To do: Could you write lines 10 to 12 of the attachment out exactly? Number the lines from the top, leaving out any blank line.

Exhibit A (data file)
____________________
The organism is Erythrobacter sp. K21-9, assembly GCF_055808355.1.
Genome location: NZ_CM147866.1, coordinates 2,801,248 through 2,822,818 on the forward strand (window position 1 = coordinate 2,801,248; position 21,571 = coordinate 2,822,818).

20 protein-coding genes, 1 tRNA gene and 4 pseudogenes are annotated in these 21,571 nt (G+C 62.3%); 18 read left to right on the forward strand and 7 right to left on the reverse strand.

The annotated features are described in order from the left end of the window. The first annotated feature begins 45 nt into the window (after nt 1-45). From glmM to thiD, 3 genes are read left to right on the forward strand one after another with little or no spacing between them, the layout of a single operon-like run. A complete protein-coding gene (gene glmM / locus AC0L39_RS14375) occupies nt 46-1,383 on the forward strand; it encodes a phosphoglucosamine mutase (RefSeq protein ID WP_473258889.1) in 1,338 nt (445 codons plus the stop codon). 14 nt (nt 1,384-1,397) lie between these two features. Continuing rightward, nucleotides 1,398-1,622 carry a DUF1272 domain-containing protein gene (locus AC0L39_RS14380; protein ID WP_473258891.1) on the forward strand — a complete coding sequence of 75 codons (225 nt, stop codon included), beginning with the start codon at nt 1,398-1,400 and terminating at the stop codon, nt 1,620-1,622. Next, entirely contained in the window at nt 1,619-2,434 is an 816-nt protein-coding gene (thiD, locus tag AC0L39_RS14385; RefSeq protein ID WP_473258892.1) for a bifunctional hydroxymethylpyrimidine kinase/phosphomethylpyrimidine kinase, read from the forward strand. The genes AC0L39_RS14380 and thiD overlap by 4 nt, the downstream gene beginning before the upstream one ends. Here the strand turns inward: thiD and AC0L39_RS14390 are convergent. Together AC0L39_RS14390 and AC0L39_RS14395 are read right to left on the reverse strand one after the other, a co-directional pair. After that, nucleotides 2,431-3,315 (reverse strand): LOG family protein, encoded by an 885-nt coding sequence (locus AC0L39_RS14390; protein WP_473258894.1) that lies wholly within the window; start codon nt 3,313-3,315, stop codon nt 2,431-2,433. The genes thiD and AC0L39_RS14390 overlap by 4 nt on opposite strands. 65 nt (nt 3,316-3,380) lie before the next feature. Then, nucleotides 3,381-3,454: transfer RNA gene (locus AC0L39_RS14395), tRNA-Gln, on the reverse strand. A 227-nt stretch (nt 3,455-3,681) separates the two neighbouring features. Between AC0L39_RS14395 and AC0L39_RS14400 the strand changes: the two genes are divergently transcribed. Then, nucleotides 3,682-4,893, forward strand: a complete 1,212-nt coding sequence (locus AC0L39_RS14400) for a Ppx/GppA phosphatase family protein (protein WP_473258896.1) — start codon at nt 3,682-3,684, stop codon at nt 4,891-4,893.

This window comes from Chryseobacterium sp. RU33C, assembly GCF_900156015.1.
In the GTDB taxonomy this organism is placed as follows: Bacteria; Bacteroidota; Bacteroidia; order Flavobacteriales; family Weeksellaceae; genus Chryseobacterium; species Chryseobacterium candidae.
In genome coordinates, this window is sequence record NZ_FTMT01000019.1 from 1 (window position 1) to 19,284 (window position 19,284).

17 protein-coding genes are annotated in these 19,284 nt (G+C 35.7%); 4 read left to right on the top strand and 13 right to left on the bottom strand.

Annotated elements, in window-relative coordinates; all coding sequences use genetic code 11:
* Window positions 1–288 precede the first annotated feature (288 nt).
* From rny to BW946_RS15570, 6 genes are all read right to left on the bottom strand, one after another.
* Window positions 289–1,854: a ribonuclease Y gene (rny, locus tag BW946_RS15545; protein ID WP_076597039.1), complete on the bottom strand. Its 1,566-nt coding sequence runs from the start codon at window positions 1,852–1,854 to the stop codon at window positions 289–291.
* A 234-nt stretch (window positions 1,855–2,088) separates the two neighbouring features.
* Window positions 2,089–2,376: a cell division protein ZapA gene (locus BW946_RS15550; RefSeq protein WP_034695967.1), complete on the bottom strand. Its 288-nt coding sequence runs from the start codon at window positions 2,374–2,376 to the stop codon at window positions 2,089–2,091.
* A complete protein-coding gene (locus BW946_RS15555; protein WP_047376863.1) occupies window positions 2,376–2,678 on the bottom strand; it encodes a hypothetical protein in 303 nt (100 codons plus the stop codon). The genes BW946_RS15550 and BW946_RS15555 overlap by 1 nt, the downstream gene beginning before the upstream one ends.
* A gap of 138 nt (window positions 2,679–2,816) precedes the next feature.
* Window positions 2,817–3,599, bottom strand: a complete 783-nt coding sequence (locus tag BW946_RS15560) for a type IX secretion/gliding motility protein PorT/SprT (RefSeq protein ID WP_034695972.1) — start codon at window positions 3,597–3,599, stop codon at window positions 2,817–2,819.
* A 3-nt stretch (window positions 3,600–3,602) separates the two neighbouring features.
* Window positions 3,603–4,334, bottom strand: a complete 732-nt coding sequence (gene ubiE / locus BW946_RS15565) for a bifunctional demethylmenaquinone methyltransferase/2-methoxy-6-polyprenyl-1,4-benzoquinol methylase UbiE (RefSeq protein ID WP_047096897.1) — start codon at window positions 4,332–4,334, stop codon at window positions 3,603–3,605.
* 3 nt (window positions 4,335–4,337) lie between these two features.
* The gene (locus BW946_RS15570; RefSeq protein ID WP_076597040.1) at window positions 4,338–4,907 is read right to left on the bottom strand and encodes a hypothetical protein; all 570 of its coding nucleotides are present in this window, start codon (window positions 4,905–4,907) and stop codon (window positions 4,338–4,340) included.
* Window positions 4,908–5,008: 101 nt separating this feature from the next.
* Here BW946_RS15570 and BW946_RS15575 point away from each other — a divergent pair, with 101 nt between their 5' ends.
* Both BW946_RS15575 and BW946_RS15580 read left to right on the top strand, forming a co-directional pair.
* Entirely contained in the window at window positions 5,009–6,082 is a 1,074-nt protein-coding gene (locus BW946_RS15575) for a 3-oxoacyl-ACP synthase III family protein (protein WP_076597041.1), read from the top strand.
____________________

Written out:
* Window positions 1–288 precede the first annotated feature (288 nt).
* From rny to BW946_RS15570, 6 genes are all read right to left on the bottom strand, one after another.
* Window positions 289–1,854: a ribonuclease Y gene (rny, locus tag BW946_RS15545; protein ID WP_076597039.1), complete on the bottom strand. Its 1,566-nt coding sequence runs from the start codon at window positions 1,852–1,854 to the stop codon at window positions 289–291.